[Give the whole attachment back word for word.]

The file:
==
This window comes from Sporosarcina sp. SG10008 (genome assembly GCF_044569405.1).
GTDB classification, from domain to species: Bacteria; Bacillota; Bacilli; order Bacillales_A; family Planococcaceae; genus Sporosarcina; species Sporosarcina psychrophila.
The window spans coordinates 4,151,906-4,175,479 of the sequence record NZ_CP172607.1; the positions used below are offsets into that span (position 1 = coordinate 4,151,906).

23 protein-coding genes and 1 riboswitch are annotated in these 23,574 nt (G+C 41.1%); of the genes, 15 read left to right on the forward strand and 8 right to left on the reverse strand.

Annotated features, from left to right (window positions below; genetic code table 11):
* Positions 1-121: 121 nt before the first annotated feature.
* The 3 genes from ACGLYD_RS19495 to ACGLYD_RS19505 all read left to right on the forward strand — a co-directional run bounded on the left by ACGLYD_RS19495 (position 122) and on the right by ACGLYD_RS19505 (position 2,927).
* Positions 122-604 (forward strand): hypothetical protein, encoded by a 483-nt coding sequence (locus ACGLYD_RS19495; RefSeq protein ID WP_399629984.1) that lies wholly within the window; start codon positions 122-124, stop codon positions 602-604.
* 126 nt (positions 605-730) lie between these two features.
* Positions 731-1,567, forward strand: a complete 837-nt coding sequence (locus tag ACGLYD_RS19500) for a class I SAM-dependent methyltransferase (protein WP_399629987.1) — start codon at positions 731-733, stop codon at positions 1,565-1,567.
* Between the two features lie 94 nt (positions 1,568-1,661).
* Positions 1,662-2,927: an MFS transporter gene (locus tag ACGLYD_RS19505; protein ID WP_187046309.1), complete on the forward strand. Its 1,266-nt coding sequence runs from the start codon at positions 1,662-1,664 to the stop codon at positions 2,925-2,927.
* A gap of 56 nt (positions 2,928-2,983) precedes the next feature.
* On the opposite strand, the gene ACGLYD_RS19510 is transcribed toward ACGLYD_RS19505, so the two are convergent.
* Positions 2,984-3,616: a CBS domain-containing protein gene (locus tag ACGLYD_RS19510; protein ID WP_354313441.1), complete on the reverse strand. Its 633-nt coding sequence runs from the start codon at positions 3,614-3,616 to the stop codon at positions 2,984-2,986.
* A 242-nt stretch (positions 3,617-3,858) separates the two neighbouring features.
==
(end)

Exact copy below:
This window comes from Sporosarcina sp. SG10008 (genome assembly GCF_044569405.1).
GTDB classification, from domain to species: Bacteria; Bacillota; Bacilli; order Bacillales_A; family Planococcaceae; genus Sporosarcina; species Sporosarcina psychrophila.
The window spans coordinates 4,151,906-4,175,479 of the sequence record NZ_CP172607.1; the positions used below are offsets into that span (position 1 = coordinate 4,151,906).

23 protein-coding genes and 1 riboswitch are annotated in these 23,574 nt (G+C 41.1%); of the genes, 15 read left to right on the forward strand and 8 right to left on the reverse strand.

Annotated features, from left to right (window positions below; genetic code table 11):
* Positions 1-121: 121 nt before the first annotated feature.
* The 3 genes from ACGLYD_RS19495 to ACGLYD_RS19505 all read left to right on the forward strand — a co-directional run bounded on the left by ACGLYD_RS19495 (position 122) and on the right by ACGLYD_RS19505 (position 2,927).
* Positions 122-604 (forward strand): hypothetical protein, encoded by a 483-nt coding sequence (locus ACGLYD_RS19495; RefSeq protein ID WP_399629984.1) that lies wholly within the window; start codon positions 122-124, stop codon positions 602-604.
* 126 nt (positions 605-730) lie between these two features.
* Positions 731-1,567, forward strand: a complete 837-nt coding sequence (locus tag ACGLYD_RS19500) for a class I SAM-dependent methyltransferase (protein WP_399629987.1) — start codon at positions 731-733, stop codon at positions 1,565-1,567.
* Between the two features lie 94 nt (positions 1,568-1,661).
* Positions 1,662-2,927: an MFS transporter gene (locus tag ACGLYD_RS19505; protein ID WP_187046309.1), complete on the forward strand. Its 1,266-nt coding sequence runs from the start codon at positions 1,662-1,664 to the stop codon at positions 2,925-2,927.
* A gap of 56 nt (positions 2,928-2,983) precedes the next feature.
* On the opposite strand, the gene ACGLYD_RS19510 is transcribed toward ACGLYD_RS19505, so the two are convergent.
* Positions 2,984-3,616: a CBS domain-containing protein gene (locus tag ACGLYD_RS19510; protein ID WP_354313441.1), complete on the reverse strand. Its 633-nt coding sequence runs from the start codon at positions 3,614-3,616 to the stop codon at positions 2,984-2,986.
* A 242-nt stretch (positions 3,617-3,858) separates the two neighbouring features.